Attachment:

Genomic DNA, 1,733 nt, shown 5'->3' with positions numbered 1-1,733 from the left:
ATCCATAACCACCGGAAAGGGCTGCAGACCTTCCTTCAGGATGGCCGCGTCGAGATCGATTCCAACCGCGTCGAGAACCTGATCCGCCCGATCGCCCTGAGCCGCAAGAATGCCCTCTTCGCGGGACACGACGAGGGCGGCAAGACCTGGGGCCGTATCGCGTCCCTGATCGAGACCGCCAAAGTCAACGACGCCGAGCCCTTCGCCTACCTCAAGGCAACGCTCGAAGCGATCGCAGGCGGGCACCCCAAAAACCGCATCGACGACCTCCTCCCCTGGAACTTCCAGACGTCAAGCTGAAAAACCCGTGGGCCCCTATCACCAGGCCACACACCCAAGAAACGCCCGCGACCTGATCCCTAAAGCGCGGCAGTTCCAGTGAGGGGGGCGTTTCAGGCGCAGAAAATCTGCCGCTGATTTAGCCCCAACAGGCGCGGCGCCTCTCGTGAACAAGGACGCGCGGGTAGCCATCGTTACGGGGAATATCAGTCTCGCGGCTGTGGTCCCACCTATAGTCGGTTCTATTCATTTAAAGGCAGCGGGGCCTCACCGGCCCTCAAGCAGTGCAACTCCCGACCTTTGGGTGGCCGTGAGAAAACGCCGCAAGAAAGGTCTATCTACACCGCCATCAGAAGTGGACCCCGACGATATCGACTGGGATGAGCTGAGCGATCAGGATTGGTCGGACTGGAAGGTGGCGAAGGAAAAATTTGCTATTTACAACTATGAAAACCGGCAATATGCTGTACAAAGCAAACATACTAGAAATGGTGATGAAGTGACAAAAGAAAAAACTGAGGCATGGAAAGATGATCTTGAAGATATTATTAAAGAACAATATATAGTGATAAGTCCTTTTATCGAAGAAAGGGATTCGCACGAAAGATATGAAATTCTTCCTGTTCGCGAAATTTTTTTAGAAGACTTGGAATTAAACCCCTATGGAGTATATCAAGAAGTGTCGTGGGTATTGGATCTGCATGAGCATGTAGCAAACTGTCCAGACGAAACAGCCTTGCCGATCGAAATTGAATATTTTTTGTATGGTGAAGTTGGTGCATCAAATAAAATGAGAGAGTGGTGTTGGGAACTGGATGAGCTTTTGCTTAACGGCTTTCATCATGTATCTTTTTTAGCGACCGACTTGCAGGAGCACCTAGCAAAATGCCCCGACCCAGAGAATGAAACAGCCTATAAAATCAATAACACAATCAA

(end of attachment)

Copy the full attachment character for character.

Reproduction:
Genomic DNA, 1,733 nt, shown 5'->3' with positions numbered 1-1,733 from the left:
ATCCATAACCACCGGAAAGGGCTGCAGACCTTCCTTCAGGATGGCCGCGTCGAGATCGATTCCAACCGCGTCGAGAACCTGATCCGCCCGATCGCCCTGAGCCGCAAGAATGCCCTCTTCGCGGGACACGACGAGGGCGGCAAGACCTGGGGCCGTATCGCGTCCCTGATCGAGACCGCCAAAGTCAACGACGCCGAGCCCTTCGCCTACCTCAAGGCAACGCTCGAAGCGATCGCAGGCGGGCACCCCAAAAACCGCATCGACGACCTCCTCCCCTGGAACTTCCAGACGTCAAGCTGAAAAACCCGTGGGCCCCTATCACCAGGCCACACACCCAAGAAACGCCCGCGACCTGATCCCTAAAGCGCGGCAGTTCCAGTGAGGGGGGCGTTTCAGGCGCAGAAAATCTGCCGCTGATTTAGCCCCAACAGGCGCGGCGCCTCTCGTGAACAAGGACGCGCGGGTAGCCATCGTTACGGGGAATATCAGTCTCGCGGCTGTGGTCCCACCTATAGTCGGTTCTATTCATTTAAAGGCAGCGGGGCCTCACCGGCCCTCAAGCAGTGCAACTCCCGACCTTTGGGTGGCCGTGAGAAAACGCCGCAAGAAAGGTCTATCTACACCGCCATCAGAAGTGGACCCCGACGATATCGACTGGGATGAGCTGAGCGATCAGGATTGGTCGGACTGGAAGGTGGCGAAGGAAAAATTTGCTATTTACAACTATGAAAACCGGCAATATGCTGTACAAAGCAAACATACTAGAAATGGTGATGAAGTGACAAAAGAAAAAACTGAGGCATGGAAAGATGATCTTGAAGATATTATTAAAGAACAATATATAGTGATAAGTCCTTTTATCGAAGAAAGGGATTCGCACGAAAGATATGAAATTCTTCCTGTTCGCGAAATTTTTTTAGAAGACTTGGAATTAAACCCCTATGGAGTATATCAAGAAGTGTCGTGGGTATTGGATCTGCATGAGCATGTAGCAAACTGTCCAGACGAAACAGCCTTGCCGATCGAAATTGAATATTTTTTGTATGGTGAAGTTGGTGCATCAAATAAAATGAGAGAGTGGTGTTGGGAACTGGATGAGCTTTTGCTTAACGGCTTTCATCATGTATCTTTTTTAGCGACCGACTTGCAGGAGCACCTAGCAAAATGCCCCGACCCAGAGAATGAAACAGCCTATAAAATCAATAACACAATCAA